Scottish schools partner with tech firms to boost computer science skills

Teachers at 25 schools will work with professionals from the likes of Amazon, PwC and Leidos

A project across two local council areas in Scotland will pair secondary teachers with digital industry professionals in a bid to close the digital skills gap.

Dubbed the Digital Critical Friends programme, the scheme has been launched in the Scottish Borders and Dumfries and Galloway regions. It is supported by two Scottish Government agencies – Skills Development Scotland and Developing the Young Workforce – and industry association ScotlandIS. 

Computer science teachers from 25 secondary schools across the two areas are taking part. They will be matched with professionals from organisations including PwC, Virgin Money, Amazon, Leidos, Morgan Stanley and Adobe, who will share information on current industry practices and feed into curriculum development.

ScotlandIS chief executive Karen Meechan said the aim is to ensure school children are properly equipped with the digital skills needed for the jobs of the future.

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“We know that a big reason the digital skills gap exists is because of the drop-off rates of school children and young people choosing the subject, or having the opportunity to,” she said. “Our aim is to help rectify this by connecting industry mentors to computer sciences teachers across the south of Scotland. This will allow us to work more closely with teachers to offer support and provide industry news, highlight where the new technologies are, and help them advocate for more or better funding for their department to encourage young people into the computing and tech subjects.”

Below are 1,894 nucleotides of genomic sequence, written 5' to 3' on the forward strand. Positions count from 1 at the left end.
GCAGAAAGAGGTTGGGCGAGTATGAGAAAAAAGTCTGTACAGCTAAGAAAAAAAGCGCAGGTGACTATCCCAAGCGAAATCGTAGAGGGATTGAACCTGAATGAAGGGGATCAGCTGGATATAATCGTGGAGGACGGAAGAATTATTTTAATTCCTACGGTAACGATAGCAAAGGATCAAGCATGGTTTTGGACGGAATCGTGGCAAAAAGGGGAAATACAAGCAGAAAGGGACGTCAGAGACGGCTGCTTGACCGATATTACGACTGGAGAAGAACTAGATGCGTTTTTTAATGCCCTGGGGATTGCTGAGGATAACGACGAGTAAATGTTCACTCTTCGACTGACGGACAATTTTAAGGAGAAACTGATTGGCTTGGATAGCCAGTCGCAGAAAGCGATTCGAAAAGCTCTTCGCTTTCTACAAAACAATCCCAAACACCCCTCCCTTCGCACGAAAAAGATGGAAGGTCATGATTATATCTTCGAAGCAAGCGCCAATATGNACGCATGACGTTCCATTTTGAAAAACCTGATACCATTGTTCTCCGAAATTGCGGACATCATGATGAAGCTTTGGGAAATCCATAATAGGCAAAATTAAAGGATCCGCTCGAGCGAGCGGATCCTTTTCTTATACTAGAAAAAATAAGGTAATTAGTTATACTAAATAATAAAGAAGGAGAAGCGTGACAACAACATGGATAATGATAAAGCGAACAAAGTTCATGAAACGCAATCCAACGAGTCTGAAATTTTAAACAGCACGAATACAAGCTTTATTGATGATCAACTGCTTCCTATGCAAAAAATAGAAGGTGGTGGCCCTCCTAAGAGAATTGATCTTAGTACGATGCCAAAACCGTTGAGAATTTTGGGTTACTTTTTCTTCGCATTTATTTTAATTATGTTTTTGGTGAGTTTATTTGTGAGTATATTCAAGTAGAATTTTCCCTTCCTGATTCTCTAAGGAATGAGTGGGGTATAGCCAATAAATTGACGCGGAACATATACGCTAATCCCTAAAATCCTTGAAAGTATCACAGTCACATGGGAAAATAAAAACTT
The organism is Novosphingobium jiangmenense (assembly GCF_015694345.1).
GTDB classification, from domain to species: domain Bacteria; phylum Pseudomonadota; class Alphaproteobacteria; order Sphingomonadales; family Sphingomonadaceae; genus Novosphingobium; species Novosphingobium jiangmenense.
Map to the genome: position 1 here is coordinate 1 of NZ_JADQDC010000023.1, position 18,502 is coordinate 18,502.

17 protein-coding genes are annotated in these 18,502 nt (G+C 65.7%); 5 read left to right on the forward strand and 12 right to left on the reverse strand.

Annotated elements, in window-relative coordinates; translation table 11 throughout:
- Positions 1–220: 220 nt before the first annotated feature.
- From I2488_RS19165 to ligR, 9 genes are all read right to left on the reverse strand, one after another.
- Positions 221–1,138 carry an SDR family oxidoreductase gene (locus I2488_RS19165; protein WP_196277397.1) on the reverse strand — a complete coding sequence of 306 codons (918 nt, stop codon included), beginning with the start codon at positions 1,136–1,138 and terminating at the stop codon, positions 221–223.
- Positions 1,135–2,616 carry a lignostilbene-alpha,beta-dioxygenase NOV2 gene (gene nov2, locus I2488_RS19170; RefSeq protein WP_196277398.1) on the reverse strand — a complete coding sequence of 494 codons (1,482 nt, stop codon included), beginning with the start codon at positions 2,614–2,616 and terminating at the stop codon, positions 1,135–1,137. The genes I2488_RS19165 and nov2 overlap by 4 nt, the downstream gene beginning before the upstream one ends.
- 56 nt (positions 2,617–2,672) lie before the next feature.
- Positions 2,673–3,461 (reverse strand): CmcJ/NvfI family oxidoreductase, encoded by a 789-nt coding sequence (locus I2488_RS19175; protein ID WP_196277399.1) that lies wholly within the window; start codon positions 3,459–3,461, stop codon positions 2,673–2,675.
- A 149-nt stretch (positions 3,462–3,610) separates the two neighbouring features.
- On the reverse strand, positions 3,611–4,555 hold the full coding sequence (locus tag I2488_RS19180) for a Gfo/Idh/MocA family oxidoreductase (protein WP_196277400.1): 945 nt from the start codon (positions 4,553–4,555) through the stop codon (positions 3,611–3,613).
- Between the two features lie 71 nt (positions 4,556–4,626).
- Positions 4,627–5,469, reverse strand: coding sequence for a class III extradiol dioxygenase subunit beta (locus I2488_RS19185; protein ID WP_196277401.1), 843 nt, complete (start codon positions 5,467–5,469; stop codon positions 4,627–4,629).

Phil Ford, head of digital technologies and financial services at Skills Development Scotland, added: “Creating a thriving digital sector is critical to future growth in the South of Scotland. This programme provides a great opportunity for digital tech businesses to influence future skills and talent to meet future economic demand in the area. Our goal is to ensure the curriculum is industry relevant, that teachers are upskilled and sector savvy, and young people have an increased awareness of digital career opportunities.”

In 2020, the Scottish Technology Ecosystem Report found that 13,000 digital tech job opportunities are created every year in Scotland and that filling all of them would add £1bn to Scotland’s economy. It concluded that computing science should be treated as a core school subject in the same way as maths and physics.


Sam Trendall

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